Summer irrigation – 2021

As we have mentioned so many times before, the key to growing cranberries is water.

Cranberries need about an inch of water each week during the growing season (either via rain or irrigation), preferably early in the morning or at night, in order to avoid losing it to evaporation. We irrigate for two reasons: first, to keep the vines healthy and productive, and second, to protect them from the heat. Keeping them cool helps protect the bloom, the fruit, and the vines themselves. And while it’s crucial in the hot summer days, cooling may also be necessary in May, before the uprights (short vertical branches) acquire their protective waxy coating.

Once the fruit is formed, it’s important to keep them from what we term “scalding”. Scald occurs when the temperature is high but the dew point (humidity) is low; as Dr. Peter Oudemans likes to say, “When people are comfortable, the cranberries are in trouble.” When humidity is low, the applied water will readily evaporate and cool the fruit. During the day, if temperatures get up to around 95 degrees, we will turn on the irrigation in order to cool the bog down to the 80s. We’ll run the pumps for about an hour or two, depending on variables such as wind, temperature, and humidity.

How we measure soil moisture

There is also a distinct difference between sending water through the root system and keeping the bog cool. The trick is avoiding complications from too much moisture, which can cause conditions that are welcoming to fungi such as phytophthora, which causes root rot. Vines shouldn’t be damp all the time; it’s a balancing act to keep the fruit at optimum growth conditions while avoiding oversaturation. The key to walking the tightrope is constant evaluation and always being aware of bog conditions.

Meet the Researchers: Peter Oudemans

Welcome to the next installment of our latest occasional feature: Meet the Researchers! We’ve spent so much time talking about the excellent work being done at the Rutgers Philip E. Marucci Center for Blueberry & Cranberry Research that we thought it was time to learn a little more about the people behind the projects. This week: Dr. Peter Oudemans.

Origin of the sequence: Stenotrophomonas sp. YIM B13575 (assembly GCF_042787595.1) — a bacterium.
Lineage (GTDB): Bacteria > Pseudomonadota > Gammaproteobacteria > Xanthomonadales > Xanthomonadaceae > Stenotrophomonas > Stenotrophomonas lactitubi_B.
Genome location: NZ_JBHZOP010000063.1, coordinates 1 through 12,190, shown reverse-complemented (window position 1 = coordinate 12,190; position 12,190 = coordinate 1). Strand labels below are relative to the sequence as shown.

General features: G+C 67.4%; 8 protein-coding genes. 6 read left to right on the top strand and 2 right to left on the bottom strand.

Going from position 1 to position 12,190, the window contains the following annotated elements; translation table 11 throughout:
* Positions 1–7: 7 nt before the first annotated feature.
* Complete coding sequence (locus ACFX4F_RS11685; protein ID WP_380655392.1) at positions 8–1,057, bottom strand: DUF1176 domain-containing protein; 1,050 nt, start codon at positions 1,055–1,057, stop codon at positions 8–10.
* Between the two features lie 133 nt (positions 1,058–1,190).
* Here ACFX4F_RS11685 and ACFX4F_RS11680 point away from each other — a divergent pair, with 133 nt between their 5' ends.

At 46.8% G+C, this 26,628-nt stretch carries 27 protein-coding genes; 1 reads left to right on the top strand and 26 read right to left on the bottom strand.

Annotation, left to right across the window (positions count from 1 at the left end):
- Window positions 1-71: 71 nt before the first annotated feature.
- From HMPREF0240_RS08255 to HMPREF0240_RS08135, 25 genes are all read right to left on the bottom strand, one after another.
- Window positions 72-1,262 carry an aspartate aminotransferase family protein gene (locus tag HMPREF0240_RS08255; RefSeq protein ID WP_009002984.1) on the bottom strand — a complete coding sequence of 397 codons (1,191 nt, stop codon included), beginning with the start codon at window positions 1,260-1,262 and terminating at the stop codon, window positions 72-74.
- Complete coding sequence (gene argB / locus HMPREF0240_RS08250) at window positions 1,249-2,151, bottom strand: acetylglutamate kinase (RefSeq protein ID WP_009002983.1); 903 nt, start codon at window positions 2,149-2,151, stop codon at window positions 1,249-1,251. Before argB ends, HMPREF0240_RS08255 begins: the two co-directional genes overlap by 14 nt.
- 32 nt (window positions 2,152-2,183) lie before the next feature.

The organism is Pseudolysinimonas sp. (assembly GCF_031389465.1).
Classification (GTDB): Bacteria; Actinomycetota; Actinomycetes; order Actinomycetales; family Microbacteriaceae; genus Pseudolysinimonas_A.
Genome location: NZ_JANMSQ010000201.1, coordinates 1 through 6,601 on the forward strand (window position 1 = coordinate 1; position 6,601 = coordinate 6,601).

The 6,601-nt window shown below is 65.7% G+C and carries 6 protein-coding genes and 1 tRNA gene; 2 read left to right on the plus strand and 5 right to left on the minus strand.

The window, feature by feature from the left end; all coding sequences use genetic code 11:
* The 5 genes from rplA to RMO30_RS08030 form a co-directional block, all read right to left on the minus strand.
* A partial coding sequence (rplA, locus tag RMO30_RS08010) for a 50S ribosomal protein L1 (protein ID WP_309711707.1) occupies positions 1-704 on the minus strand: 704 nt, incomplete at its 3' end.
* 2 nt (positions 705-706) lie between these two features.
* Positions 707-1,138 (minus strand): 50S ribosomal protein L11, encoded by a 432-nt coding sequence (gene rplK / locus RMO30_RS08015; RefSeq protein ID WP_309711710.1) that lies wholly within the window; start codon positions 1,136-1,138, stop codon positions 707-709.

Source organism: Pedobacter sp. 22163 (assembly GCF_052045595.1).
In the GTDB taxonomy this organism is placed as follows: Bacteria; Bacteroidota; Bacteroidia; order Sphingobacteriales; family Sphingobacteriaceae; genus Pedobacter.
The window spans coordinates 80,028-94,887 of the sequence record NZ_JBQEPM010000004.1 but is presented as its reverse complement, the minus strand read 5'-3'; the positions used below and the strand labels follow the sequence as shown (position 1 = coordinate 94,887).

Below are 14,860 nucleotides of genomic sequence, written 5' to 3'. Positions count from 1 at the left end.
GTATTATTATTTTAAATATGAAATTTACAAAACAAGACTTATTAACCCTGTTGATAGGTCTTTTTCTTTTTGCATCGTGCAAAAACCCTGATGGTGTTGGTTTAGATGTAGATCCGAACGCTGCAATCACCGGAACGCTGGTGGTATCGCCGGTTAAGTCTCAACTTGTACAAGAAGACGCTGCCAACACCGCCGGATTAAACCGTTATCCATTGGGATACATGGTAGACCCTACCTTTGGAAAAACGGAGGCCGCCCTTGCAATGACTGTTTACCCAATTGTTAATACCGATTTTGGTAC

1. What drew you to your field/research focus?

It turns out my great-great-grandfather was a plant pathologist. Although I did not know that when I chose the field, I can’t help thinking it was, in part, genetics. When I first discovered this field I knew it was for me.

2. What do you consider your best accomplishment?

Developing meaningful recommendations that can be used in the field and that I have confidence in is very satisfying to me. It encompasses everything I know about the disease so that we can slow it down and achieve a marketable crop. These are also evolving all the time and as we learn more they change.

3. What has been your biggest challenge?

In my bubble it is just the pathogen and host. Somehow we need to interrupt that interaction. Things become challenging when there are new things to consider. For example, MRLs, pollinator health, climate change, or export-qualified fruit are all factors that can influence plant disease that are outside the current recommendations. A simple policy change on one hand can translate into significant crop loss on the other. Navigating these factors can be very challenging.

4. What are your long-term research goals?

Long-term is tricky but I would like to develop tools that will make problem-solving easier. For example, effective bioassays will help identify new chemistries for fruit rot control with a higher throughput than regular field trials. Ultimately, we will start controlling fruit rot in a more specific way and those tools will help tailor the programs.

5. What do you enjoy most about working with the cranberry community?

The place, the people, the crops. It is a beautiful mosaic and I am lucky and grateful to call it home!

Previously: Dr. Thierry Besançon